Object Title

Early Artillery

Artillery consists of large weapons built to fire projectiles like stone and metal balls using the explosive force of gunpowder. The most well-known type of artillery are cannon. During the Hundred Years' War, armies used artillery to breach fortifications.

Development

Gunpowder is the explosive mixture of sulphur, charcoal and saltpetre (potassium nitrate). It is used to project missiles, such as bolts or shot, from handguns or artillery.

The earliest recipe for gunpowder comes from the Wujing Zongjao (c.1040), a Chinese military book known in English as the 'Collection of the Most Important Military Techniques'.

Gunpowder technology reached western Europe between 1257 and 1265. Guns appear for the first time in Florence in 1326, where they were known as cannones de metallo. The earliest surviving illustration of a gun is from the same time. It shows a knight holding a linstock igniting a large vase-shaped cannon, loaded with a feathered bolt like an arrow.

Burgundy became a well-known centre for the manufacture of artillery pieces, which were used in sieges to repeatedly pummel walled castles and fortified towns.

In 1460, James II of Scotland was the first monarch to be killed by cannon, when one of his own exploded beside him.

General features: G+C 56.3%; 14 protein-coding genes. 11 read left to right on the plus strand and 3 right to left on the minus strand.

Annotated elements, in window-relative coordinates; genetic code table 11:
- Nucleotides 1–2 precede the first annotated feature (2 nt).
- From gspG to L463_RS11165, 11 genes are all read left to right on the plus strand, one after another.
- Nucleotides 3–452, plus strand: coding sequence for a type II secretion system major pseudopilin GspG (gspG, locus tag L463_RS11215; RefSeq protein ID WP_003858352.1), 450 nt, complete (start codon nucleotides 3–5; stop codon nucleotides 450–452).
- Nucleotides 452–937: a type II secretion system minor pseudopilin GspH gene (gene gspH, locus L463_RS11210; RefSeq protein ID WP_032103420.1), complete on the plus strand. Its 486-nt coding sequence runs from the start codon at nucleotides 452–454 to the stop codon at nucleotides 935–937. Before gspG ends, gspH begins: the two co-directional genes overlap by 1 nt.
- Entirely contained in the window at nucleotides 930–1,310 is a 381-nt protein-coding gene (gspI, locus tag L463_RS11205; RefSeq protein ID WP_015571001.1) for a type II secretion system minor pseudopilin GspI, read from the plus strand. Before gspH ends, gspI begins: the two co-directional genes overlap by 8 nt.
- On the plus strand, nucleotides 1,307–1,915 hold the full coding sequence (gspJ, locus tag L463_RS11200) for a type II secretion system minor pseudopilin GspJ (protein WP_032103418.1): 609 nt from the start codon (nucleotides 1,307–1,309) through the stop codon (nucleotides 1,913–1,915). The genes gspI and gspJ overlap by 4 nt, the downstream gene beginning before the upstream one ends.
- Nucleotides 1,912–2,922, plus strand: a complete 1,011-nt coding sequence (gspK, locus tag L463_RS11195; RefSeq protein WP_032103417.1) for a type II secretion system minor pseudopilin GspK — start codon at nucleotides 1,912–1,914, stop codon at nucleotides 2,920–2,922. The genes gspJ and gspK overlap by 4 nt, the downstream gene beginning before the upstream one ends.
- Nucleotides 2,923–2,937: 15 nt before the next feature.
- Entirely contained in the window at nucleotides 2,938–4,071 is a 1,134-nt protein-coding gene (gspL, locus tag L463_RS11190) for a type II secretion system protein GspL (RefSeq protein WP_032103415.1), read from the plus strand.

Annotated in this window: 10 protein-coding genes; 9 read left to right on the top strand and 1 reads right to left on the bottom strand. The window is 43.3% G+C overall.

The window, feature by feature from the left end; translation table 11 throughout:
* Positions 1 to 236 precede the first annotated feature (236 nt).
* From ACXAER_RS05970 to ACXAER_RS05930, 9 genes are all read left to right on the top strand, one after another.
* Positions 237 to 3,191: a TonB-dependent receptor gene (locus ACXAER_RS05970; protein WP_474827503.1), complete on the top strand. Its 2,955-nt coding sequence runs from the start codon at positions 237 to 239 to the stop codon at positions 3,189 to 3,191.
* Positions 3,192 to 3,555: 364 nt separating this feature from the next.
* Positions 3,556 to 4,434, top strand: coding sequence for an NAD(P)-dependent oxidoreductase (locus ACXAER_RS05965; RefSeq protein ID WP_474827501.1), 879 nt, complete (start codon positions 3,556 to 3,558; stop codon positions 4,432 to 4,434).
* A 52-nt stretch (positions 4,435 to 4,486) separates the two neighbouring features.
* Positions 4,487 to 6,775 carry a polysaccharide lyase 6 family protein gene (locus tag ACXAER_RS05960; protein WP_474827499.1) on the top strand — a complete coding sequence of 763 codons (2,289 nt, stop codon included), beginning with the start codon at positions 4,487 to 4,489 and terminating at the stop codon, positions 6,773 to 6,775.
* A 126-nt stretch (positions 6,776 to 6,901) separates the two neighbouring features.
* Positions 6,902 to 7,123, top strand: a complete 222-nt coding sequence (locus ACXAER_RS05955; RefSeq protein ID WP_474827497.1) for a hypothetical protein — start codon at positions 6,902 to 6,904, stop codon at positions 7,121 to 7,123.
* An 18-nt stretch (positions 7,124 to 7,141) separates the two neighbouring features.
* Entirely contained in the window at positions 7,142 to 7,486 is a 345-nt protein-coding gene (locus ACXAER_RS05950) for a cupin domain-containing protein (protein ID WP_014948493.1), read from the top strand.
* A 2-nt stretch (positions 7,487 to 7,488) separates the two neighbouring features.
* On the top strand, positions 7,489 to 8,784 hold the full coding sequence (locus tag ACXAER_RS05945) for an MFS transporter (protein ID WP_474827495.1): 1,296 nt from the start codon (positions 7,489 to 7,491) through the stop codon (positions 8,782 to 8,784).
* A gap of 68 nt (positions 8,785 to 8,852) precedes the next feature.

Use and effect

Firepower became a prominent feature in medieval sieges and battles. The English may have used small cannon at the Battle of Crécy (1346).

Bombards were typically used in sieges and therefore remained in stationary positions. The gunners, protected by special wooden screens called mantlets, could eventually break down defensive walls with repeated firing of the guns.

By 1377, large and heavy cannon capable of firing 90 kg (200 lbs) stone balls were used during sieges. The town of Dinant fell in 1446 after eight days of artillery bombardment, which included 502 large cannonballs.

The Royal Armouries collection contains a medieval iron bombard from 1449, known as 'Mons Meg'. It weighs 6040 kg (5.49 tons), is 4 m (13 ft) long with a bore of almost 48 cm (20 in), and is capable of firing a stone shot of 130 kg (285 lbs). It is on loan to Historic Scotland and on display at Edinburgh Castle.

Author

Bob Woosnam-Savage